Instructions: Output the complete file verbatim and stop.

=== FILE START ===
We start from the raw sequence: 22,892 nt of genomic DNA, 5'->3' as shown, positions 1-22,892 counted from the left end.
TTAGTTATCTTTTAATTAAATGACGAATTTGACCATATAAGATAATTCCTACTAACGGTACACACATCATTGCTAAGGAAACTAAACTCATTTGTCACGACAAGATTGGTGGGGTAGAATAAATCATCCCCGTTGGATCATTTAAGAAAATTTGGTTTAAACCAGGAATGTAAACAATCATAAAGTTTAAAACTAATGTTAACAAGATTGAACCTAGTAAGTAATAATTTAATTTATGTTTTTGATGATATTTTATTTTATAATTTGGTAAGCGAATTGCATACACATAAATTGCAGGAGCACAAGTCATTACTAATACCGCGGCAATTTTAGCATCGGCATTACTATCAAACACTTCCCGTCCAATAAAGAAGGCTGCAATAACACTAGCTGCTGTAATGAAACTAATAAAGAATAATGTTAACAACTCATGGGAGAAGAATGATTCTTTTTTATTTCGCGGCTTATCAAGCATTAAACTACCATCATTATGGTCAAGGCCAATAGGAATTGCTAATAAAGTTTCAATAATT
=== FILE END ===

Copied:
We start from the raw sequence: 22,892 nt of genomic DNA, 5'->3' as shown, positions 1-22,892 counted from the left end.
TTAGTTATCTTTTAATTAAATGACGAATTTGACCATATAAGATAATTCCTACTAACGGTACACACATCATTGCTAAGGAAACTAAACTCATTTGTCACGACAAGATTGGTGGGGTAGAATAAATCATCCCCGTTGGATCATTTAAGAAAATTTGGTTTAAACCAGGAATGTAAACAATCATAAAGTTTAAAACTAATGTTAACAAGATTGAACCTAGTAAGTAATAATTTAATTTATGTTTTTGATGATATTTTATTTTATAATTTGGTAAGCGAATTGCATACACATAAATTGCAGGAGCACAAGTCATTACTAATACCGCGGCAATTTTAGCATCGGCATTACTATCAAACACTTCCCGTCCAATAAAGAAGGCTGCAATAACACTAGCTGCTGTAATGAAACTAATAAAGAATAATGTTAACAACTCATGGGAGAAGAATGATTCTTTTTTATTTCGCGGCTTATCAAGCATTAAACTACCATCATTATGGTCAAGGCCAATAGGAATTGCTAATAAAGTTTCAATAATT